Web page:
Recommended Readings

Travelling on the Transsiberian means having A LOT of time to kill and, since you can only play cards, enjoy the landscapes, eat and write your journal so much, you should definitely bring a couple of books with you.

Here is a list of recommended readings:

  • A fortune-teller told me – Tiziano Terzani

Warned by a Hong Kong fortune-teller not to risk flying for the entire year of 1993, Tiziano Terzani – an Italian foreign correspondent – accounts for his travels by rail, road and sea, across Asia.

  •  Il était une fois l’URSS – Dominique Lapierre

About the journey by car through the USSR by journalist Dominique Lapierre and his colleague photographer Jean-Pierre Pedrazzini and their respective wives across the Soviet Union. 

  •  On the Road – Jack Kerouac 

An undying classic, this is the account of a series of trips made by Kerouac and his Beat Generation friends across America in the years after the Second World War.

  • The travels – Marco Polo

Marco Polo was the most famous traveller of his time. His voyages began in 1271 with a visit to China, when he served the Kubilai Khan on many diplomatic missions. On his return to the West he was made a prisoner of war and wrote this account of his travels, which give a unique glimpse of the many societies he encountered.

  • The great railway bazaar – Paul Theroux

Theroux writes about his train adventures from London to Tokyo on the Orient Express, the Khyber Pass Local, the Frontier Mail, the Golden Arrow to Kuala Lumpur, and then back from Japan across Russia on the Transsiberian railway. 

  •  The innocents abroad – Mark Twain

In 1867, Mark Twain toured with some friends around Europe and the Holy Land, aboard a retired Civil War ship known as “Quaker City.”

  •  Walden – Henry David Thoreau

The recount of Thoreau’s experience of his two years spent in a cabin he built in the woods near Walden Pond.

  • Master and Margarita – Mikhail Bulgakov

An incredible satire of Soviet life, written during the darkest period of Stalin’s regime. A must read.

  • Goodnight, Mister Lenin – Tiziano Terzani

Yes, Terzani, again! But you won’t be disappointed. This book his about Terzani’s travels across Russia during the collapse of the Soviet Union. An amazing account of that time and the transformations the country went through. 

What to eat on a Russian train

You have already booked your ticked, you are at the train station in Moscow and a 25-hour train will take you to Yekaterinburg the next morning… This means you’ll have to eat at least two times on the train. What and where to eat? Here are some tips about how to survive long-distance trains in Russia.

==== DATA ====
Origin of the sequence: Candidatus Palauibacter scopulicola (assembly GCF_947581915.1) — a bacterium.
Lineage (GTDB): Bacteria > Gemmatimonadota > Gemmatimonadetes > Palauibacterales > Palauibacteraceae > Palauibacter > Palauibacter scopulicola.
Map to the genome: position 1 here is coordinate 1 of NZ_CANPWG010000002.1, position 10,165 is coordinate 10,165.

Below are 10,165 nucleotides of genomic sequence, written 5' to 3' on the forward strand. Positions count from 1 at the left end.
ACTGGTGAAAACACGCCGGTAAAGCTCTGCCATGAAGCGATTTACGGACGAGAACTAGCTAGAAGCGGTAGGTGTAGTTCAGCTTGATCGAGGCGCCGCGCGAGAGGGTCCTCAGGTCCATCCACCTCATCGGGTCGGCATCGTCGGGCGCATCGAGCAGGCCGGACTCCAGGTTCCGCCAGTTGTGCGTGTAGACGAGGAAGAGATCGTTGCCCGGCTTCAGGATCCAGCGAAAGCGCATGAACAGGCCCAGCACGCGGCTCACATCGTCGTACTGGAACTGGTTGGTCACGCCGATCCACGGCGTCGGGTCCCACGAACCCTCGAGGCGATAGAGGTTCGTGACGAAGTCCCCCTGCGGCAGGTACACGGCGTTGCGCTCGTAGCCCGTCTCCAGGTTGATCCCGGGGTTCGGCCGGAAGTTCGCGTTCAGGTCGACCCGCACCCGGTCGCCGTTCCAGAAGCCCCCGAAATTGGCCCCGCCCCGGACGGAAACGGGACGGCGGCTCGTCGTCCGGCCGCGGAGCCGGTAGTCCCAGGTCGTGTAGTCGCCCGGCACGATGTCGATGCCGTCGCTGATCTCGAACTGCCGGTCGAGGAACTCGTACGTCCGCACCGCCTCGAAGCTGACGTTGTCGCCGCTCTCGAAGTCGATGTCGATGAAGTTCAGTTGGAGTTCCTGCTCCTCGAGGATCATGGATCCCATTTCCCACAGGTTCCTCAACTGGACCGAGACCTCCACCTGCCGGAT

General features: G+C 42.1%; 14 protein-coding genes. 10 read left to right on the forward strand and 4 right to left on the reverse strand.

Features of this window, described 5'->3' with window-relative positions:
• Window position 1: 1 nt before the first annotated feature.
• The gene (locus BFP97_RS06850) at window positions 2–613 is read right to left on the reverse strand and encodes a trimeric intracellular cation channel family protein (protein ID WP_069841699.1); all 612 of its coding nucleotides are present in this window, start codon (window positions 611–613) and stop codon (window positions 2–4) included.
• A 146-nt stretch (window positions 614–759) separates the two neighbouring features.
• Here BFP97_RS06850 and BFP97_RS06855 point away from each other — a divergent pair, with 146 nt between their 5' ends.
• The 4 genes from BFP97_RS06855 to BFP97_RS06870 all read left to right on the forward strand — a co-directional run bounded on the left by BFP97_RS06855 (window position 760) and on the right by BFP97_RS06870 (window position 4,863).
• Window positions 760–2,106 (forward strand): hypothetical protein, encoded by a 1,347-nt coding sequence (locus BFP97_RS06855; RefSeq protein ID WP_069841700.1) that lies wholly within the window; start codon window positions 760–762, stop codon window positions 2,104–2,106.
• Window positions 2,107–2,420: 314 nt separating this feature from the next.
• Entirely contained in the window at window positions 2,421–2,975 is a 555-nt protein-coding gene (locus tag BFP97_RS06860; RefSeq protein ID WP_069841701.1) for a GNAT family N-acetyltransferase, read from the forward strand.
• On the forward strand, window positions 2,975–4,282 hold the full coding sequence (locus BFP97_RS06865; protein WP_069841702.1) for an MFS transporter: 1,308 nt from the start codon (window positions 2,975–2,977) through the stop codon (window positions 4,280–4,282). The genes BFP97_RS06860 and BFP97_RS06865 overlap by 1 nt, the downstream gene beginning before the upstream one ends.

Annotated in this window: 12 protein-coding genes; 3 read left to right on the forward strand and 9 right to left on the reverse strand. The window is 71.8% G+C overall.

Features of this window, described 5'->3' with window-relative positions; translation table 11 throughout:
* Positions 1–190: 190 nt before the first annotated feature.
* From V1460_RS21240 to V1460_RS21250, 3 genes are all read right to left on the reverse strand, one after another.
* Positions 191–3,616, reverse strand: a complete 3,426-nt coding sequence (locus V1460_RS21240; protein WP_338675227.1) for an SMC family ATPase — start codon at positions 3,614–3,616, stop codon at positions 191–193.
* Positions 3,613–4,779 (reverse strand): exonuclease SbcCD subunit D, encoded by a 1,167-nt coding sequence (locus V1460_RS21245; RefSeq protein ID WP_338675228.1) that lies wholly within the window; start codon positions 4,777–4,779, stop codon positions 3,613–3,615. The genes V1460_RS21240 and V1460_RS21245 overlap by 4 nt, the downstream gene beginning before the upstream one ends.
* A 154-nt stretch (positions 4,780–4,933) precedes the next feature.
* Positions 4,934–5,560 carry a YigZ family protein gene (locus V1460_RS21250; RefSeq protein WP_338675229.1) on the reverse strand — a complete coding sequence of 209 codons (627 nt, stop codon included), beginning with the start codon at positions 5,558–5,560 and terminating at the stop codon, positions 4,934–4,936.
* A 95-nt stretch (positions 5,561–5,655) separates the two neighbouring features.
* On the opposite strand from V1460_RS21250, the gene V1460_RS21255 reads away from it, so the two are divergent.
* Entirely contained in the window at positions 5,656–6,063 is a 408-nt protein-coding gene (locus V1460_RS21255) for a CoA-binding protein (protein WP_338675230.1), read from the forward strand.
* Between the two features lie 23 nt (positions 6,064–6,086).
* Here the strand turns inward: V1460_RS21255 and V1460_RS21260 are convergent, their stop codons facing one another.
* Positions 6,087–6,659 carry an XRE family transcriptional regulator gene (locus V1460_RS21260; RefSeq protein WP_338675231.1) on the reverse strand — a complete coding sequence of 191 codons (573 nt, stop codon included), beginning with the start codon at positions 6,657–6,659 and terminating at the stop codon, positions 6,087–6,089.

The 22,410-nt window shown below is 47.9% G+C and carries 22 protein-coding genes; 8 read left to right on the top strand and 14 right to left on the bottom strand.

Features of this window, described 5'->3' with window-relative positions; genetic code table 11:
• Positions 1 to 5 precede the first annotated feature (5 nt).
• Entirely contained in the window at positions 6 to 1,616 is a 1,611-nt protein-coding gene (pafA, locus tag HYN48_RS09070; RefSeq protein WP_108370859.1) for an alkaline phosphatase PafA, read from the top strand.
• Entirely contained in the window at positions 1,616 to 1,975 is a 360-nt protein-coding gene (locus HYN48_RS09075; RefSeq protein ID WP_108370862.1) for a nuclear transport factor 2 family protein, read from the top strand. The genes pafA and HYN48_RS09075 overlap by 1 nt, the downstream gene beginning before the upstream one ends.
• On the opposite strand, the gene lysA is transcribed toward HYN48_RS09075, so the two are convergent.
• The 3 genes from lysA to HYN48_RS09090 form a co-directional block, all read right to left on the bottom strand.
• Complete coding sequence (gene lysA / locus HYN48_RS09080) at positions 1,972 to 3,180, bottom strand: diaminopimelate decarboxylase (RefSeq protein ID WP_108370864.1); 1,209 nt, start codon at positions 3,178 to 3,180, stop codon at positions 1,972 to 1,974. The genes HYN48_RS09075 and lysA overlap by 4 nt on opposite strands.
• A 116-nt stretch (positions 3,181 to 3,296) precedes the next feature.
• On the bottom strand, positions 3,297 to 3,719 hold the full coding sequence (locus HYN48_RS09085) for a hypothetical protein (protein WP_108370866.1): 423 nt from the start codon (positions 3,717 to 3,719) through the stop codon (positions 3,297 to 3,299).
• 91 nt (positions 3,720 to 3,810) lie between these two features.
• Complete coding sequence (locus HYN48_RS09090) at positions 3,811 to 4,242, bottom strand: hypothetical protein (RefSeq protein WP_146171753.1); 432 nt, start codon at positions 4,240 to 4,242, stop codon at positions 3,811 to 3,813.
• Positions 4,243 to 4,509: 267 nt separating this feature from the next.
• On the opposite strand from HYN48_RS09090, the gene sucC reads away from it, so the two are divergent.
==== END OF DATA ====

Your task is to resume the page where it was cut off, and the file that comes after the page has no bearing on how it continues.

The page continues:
On the train, you have at least four choices concerning food:

  1. Every train has its own Restaurant wagon. It generally offers a variety of different dishes, from soups to salads and sandwiches and prices are not  expensive. Seating in this area is also an occasion to socialize, meet new people or catching a break from your noisy neighbors.

  2. Every 2-3 hours some lady from the restaurant car will stop by your wagon with a basket full of food and drinks.
    You can buy warm piroshki, noodles, vodka and beer. Attention: prices are usually higher in this case, so try to avoid buying stuff on the train.

  3. At the various stations, when the train stops (at least for longer stops, half an hour or more),  you will have time to get off and walk along the railways, where you’ll either find small “produkti” (the typical Russian grocery shops) and kiosks or Russian “babushke” selling drinks, biscuits, ice-cream and delicious home-made pastries for really low prices. Be careful and ask at what time the train leaves before getting off!

  4. You can also bring your own food. But…What to choose?


Food shopping on the Transsiberian

A typical Russian-style dinner on a train is made of beer and dried fish, with some shots of vodka at the end. You can find these products in every “produkti” and supermarket in Russia.

Too much for you? Then try a smoother version of the Russian food.

In every carriage there is a water boiler (samovar), which you can use whenever you want, just bring your own cup.


Take some warm water and have a coffee, tea or any other warm drink you want – remember to bring with you powder coffee/tea or whatever. Then bring some packs of cookies or croissants and you’ll have the perfect breakfast!


We suggest two options, depending on how much time you will spend on the train.

  • You can bring with you fresh food. A good choice is bread, cheese, fresh vegetables (carrots or cucumbers) and ham or salami. Take a pocket knife and you’ll be able to make a tasty sandwich with these basic ingredients! Be careful: in summer inside the train it can be very hot, so you should eat this kind of lunch as soon as possible.

  • “Drinking” a noodle soup. Obviously this is a last resource, but sometimes you spend so much time on the train that only dried food can survive. Go to the boiler, fill the container with warm water, wait some minutes and dinner is served! We tried everything, from noodles to instant mashed potatoes, to Russian grechka. Maybe noodles are the best choice, you will find them at a really cheap price in the supermarket. Unfortunately, after a while you will be disgusted by them!


So, other than food, we suggest you to bring the following items on the train:

  • A fork, a knife and a spoon

  • A plastic dish

  • A cup

  • Tissues or toilet paper

Hostels in Russia

Hostels in Russia are really something else from what you may be used to, so here is some piece of advice for when you plan your bookings:

  1. Read the reviews carefully. We mostly used and hostelworld, but hostelbookers is good too.
  2. Come with an open mind.